By the end of the week, the commission intends to make a detailed proposal to the member states. “We want to create clarity and transparency,” said the Vice President of the EU Commission, Dubravka Suica, this Wednesday.
“In future, all companies that manufacture vaccines against Covid-19 in the EU must inform them in good time if they want to export vaccines to third countries,” said Health Commissioner Kyriakides. Pharmaceutical companies should therefore register all of their exports of vaccines.
EU commissioner contradicts Astra Zeneca boss
With a register the EU wants to get a better overview of the production of vaccines in the 27 member states. “It’s about finding out what companies are exporting outside the EU,” said a Commission spokesman. This is owed to the European public in view of the huge investments in the development of vaccine production.
At the beginning of the Health Commissioner Kyriakides again insisted on strict compliance with the delivery contract. The 27 member states agreed that Astra-Zeneca had to meet its delivery obligations.
The statement made by Astra Zeneca CEO Soriot about a best effort agreement is not correct. “We reject the ‘first come, first serve’ principle,” said Kyriakides. “Our contract does not state that the UK should receive vaccines before us.” The native Cypriot appealed to Astra-Zeneca before the meeting of the steering committee that evening to restore the lost confidence.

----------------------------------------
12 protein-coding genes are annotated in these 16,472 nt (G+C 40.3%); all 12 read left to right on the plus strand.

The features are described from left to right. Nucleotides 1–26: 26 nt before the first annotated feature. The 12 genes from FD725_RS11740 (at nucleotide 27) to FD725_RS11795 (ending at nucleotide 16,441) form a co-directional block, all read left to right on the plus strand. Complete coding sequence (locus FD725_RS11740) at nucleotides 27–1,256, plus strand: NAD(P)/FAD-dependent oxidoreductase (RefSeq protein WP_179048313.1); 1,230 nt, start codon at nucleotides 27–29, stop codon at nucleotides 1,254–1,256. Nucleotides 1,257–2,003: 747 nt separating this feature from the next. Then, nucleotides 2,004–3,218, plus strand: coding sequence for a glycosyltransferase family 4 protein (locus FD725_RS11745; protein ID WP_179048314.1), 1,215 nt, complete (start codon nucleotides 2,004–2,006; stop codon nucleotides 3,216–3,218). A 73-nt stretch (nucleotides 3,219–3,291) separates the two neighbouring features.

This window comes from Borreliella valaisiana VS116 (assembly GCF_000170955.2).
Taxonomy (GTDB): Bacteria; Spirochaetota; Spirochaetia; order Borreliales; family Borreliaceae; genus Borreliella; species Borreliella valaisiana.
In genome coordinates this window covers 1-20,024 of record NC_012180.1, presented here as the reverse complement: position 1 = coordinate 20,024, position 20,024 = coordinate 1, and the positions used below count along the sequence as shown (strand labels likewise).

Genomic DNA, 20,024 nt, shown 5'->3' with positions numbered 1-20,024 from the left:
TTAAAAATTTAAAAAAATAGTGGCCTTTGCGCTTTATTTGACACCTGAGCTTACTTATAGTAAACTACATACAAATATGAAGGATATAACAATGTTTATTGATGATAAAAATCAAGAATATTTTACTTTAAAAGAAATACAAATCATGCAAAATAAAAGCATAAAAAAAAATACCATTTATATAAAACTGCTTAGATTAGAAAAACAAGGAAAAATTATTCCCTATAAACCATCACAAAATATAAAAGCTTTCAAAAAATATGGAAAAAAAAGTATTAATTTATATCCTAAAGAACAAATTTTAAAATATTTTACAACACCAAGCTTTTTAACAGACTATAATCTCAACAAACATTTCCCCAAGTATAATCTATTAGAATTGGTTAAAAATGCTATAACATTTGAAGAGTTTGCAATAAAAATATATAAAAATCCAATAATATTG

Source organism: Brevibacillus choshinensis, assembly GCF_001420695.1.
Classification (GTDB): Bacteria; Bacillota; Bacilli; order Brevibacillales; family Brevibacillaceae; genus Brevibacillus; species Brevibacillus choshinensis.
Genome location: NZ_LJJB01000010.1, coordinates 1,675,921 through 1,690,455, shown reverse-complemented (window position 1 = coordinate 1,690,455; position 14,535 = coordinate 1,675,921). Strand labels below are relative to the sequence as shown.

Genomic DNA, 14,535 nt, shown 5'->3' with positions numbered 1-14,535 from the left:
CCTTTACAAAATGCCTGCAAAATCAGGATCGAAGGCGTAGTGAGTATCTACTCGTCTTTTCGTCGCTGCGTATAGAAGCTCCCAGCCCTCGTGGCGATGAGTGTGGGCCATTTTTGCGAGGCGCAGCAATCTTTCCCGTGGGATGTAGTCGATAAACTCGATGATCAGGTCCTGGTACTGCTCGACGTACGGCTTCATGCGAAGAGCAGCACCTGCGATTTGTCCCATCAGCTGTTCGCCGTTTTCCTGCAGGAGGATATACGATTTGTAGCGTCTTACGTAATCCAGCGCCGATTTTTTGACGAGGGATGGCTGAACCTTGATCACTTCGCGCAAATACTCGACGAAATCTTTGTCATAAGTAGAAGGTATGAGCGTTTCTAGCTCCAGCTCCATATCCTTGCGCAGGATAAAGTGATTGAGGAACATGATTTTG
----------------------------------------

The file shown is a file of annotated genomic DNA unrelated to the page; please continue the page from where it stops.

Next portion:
Commission circles said that the EU had pledged Astra-Zeneca a total of 336 million euros. But all the money has not yet flowed.
In international comparison, the EU is a giant in vaccine production, it was said in Brussels. That is why the Commission only wants to buy vaccines in the EU. With this purchasing policy she wants to get around export restrictions like in the USA. Astra-Zeneca’s vaccine is produced in both Belgium and the UK.
Ema could approve Astra-Zeneca vaccine on Friday
The Commission does not accept the accusation that the EU is taking protectionist measures. EU Commission Vice-President Valdis Dombrovskis said the proposed register will not restrict exports of vaccines produced in the EU. “We do not intend to impose an export ban or export restrictions,” said Dombrovskis.
It is eagerly awaited whether the European Medicines Agency (Ema) will grant Astra-Zeneca’s vaccine conditional marketing authorization on Friday. Astra-Zeneca puts indirect pressure on the Amsterdam EU authority.
“As soon as we receive approval in the next few days, we will deliver three million cans. Then more every week until we’re at 17 million. They are distributed according to the size of the population, for Germany about three million in a month, ”said the Astra-Zeneca CEO of“ Welt ”. The EU lags far behind the US and UK when it comes to vaccinating the population.
The Ema Committee for Medicinal Products for Human Use (CHMP) of the European Medicines Agency has been reviewing the vaccine developed by Astra-Zeneca and Oxford University since Monday. It remains to be seen whether the vaccine will be approved. “We do not comment on ongoing reviews,” said a spokeswoman for the Amsterdam authority on request.
“An opinion on the approval could be submitted by January 29th at the meeting of the CHMP that started on Monday, provided that the data submitted on the quality, safety and efficacy of the vaccine are sufficiently reliable and complete and all additional information necessary to complete the assessment are required to be submitted immediately, “said an Ema spokeswoman on request.